“Take your networking apps to the next level with advances in Bonjour, custom message framing handlers, and the latest in security. You’ll also learn how to understand your networking performance by collecting metrics, and how best to use the modern networking frameworks on Apple platforms.”
Sessions about UI and SwiftUI
“See SwiftUI in action! Watch as engineers from the SwiftUI team build a fully-functioning app from scratch. Understand the philosophy driving this new framework and learn about the benefits of declarative-style programming. Take a look under the hood to understand how SwiftUI operates and learn how SwiftUI and Xcode 11 work together to help you to build great apps, faster.”
“Take your first deep-dive into building an app with SwiftUI. Learn about Views and how they work. From basic controls to sophisticated containers like lists and navigation stacks, SwiftUI enables the creation of great user interfaces, faster and more easily. See how basic controls like Button are both simple yet versatile. Discover how to compose these pieces into larger, full-featured user interfaces that facilitate building great apps with SwiftUI. Build your SwiftUI skills as you learn the essentials of Apple’s new declarative framework.”
“Use UI Data Sources to simplify updating your table view and collection view items using automatic diffing. High fidelity, quality animations of set changes are automatic and require no extra code! This improved data source mechanism completely avoids synchronization bugs, exceptions, and crashes! Learn about this simplified data model that uses on identifiers and snapshots so that you can focus on your app’s dynamic data and content instead of the minutia of UI data synchronization.”
“SwiftUI is designed to integrate with your existing code base on any of Apple’s platforms. Learn how to adopt SwiftUI on any Apple platform by adding SwiftUI views into your app’s hierarchy, leveraging your existing data model and more.”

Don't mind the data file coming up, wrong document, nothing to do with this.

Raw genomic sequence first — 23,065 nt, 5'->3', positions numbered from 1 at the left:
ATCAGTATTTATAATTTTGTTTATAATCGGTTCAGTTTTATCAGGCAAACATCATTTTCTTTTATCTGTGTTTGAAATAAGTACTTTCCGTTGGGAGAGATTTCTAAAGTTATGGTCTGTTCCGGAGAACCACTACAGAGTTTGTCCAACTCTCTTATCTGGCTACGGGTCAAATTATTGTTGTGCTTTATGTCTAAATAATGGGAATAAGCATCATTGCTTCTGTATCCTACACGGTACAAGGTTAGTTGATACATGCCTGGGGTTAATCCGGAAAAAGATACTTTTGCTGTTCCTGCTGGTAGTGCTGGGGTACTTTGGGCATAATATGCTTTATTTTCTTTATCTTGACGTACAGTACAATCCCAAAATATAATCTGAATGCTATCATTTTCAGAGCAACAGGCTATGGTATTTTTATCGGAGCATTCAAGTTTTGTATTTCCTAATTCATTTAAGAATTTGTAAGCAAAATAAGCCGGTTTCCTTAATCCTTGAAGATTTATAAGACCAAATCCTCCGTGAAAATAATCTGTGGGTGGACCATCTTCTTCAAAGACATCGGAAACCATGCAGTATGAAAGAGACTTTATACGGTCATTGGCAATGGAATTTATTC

“Learn how to build custom views and controls in SwiftUI with advanced composition, layout, graphics, and animation. See a demo of a high performance, animatable control and watch it made step by step in code. Gain a deeper understanding of the layout system of SwiftUI.”
Beginning with a refresher on using
po in Xcode the presenter goes on to explore more advanced capabilities of LLDB in the context of debugging. He describes how
po works under the hood to print an object description. Next, we look at
p as an alternative to
po and have a look at how the path of what happens when using
p differs from the process involved in
po. Next, moving onto the
v (frame variable) command as the third mechanism for “printing” out stuff when debugging using LLDB. This mechanism will not execute code at any point (in contrast to the other “printing” methods).
The three methods for displaying variables in LLDB debugging have characteristics like:
Customizing Data Formatters – Jonas Devlieghere – Time Code 12:10
In LLDB data formatters define how variables are displayed in the debugger. We can do a lot with these by using filters, String summaries, and synthetic children.
Filters are used to limit the output of existing formatters. By adding a filter we can specify that we only want to see a limited amount of info.
Python Formatters – 14:48
LLDB Scripting Bridge
Now Python 3 has been implemented to replace Python 2 for scripting starting in Xcode 11.
We can use Python to define formatters directly in LLDB, or we can create a python file (.py) to do this (Time Code: 17:30).
Because this session builds on previous talks it’s worth also looking at this 2018 session: https://developer.apple.com/videos/play/wwdc2018/412